Josh Ockimey has developed into one of the more promising hitting prospects in the Red Sox organization, and he’s done so by shunning comparisons. The 23-year-old first baseman resembles a slugger from his home town, but doesn’t emulate him.
“Being from Philadelphia, I always got the Ryan Howard comparison,” Ockimey told me early in 2018. “But I really just try to be Josh Ockimey. I’ve learned that when you try to be somebody else, you’ll never be as good as they are. They’re them and you have to do what makes you you. I focus on that and try to be the best that I can be.”
What makes Ockimey Ockimey is a discerning eye paired with plus power from the left side. A sturdy 235 pounds — “that’s the weight I play best at” — he finished this season with an .811 OPS and 20 home runs in 481 plate appearances between Double-A Portland and Triple-A Pawtucket.
Boston’s 2014 fifth-round pick did admire Howard while honing his own skills at Philadelphia’s Neumann and Goretti Catholic High School. But again, emulation isn’t something he believes in.
“Growing up watching him, and seeing him just kind of flick balls out … it was very, very impressive,” Ockimey said. “He was a great player. But I watched the whole team and lot of those guys were different. There were the things that made them good. One thing I’ve learned over the years is that you can’t try to be somebody you’re not.”
The youngster has shortcomings as well as strengths. Most notably, his size limits him to first base, and there’s been a troubling amount of swing and miss to his game. He went down on strikes 149 times last year. Pair that with plus power and a solid walk rate, and Ockimey profiles, for better or worse, as a three-true-outcomes player.
He’s smart enough to realize that being a bopper isn’t enough. In order to reach The Show, he’ll need to improve both his contact rate and batting average (.245 last year), while continuing to draw free passes. As he put it, “Your power numbers can often go up and down, but that won’t matter as much if you’re still getting on base.”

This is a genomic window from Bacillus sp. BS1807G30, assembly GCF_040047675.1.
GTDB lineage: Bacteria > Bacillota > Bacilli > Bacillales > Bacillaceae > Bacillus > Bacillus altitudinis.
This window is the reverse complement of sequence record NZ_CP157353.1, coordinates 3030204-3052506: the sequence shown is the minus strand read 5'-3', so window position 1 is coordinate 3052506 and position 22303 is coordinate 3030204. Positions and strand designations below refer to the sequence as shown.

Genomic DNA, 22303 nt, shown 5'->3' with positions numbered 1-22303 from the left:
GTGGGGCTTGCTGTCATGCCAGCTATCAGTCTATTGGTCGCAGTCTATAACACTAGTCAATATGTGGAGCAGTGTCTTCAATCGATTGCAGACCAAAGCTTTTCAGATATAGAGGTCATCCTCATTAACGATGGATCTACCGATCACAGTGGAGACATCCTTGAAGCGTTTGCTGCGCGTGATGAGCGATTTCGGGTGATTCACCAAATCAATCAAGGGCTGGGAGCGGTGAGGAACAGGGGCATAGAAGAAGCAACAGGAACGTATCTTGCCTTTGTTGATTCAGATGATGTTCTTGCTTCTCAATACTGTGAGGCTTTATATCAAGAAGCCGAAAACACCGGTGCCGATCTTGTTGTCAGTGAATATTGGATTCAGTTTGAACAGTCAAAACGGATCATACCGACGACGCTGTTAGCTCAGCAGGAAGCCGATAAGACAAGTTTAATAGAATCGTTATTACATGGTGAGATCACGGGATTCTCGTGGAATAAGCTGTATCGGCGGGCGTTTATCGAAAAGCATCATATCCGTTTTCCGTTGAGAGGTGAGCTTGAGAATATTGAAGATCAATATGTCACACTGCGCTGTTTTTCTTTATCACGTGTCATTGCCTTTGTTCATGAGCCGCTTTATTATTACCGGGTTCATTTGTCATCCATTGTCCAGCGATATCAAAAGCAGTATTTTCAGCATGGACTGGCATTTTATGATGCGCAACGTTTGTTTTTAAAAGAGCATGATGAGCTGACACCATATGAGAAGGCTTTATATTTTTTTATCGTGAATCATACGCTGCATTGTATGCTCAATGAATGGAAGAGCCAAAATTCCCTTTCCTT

His hitting approach is pretty straightforward.
“The key is hitting strikes and doing damage on mistakes,” Ockimey explained. “I focus on seeing the ball out of the pitcher’s hand as early as possible, and if I swing and miss on a pitcher’s pitch, I tell myself, ‘That’s the last time I’m going to swing at that pitch from him.’ With more experience, I’m seeing what I can and can’t do with certain pitches. For me, trusting my eyes and being on time are the biggest things. When I’m doing well, I’m focusing on those. When I’m not doing well, I’m focusing on something else.”
Streakiness has been an issue. This past season Ockimey had a pair of stretches where he went 10-for-19, and another where he went 11-for-21. On the flip side, he struggled through a 1-for-22 skid, as well as an even-more-heinous 2-for-37. He doesn’t believe the ebbs have been a result of putting too much pressure on himself and trying to do too much. Rather, he feels they’re simply a part of the natural development process.
“Every hitter goes through little things,” opined Ockimey, who gets high marks for his character. “Maybe it’s thinking too much — that happens to all of us from time to time — but I feel like I’m really good at focusing on the task at hand. We’re taught that you can only control what you can control, and I’m really buying into that. It’s kind of like how I look at the trade deadline: I can’t trade myself. If I can’t do it, I can’t worry about it.”
Eligible but not selected in December’s Rule 5 draft, Ockimey is one of 10 non-roster invitees to the Red Sox’ 2019 Spring Training roster.
David Laurila grew up in Michigan's Upper Peninsula and now writes about baseball from his home in Cambridge, Mass. He authored the Prospectus Q&A series at Baseball Prospectus from December 2006-May 2011 before being claimed off waivers by FanGraphs. He can be followed on Twitter @DavidLaurilaQA.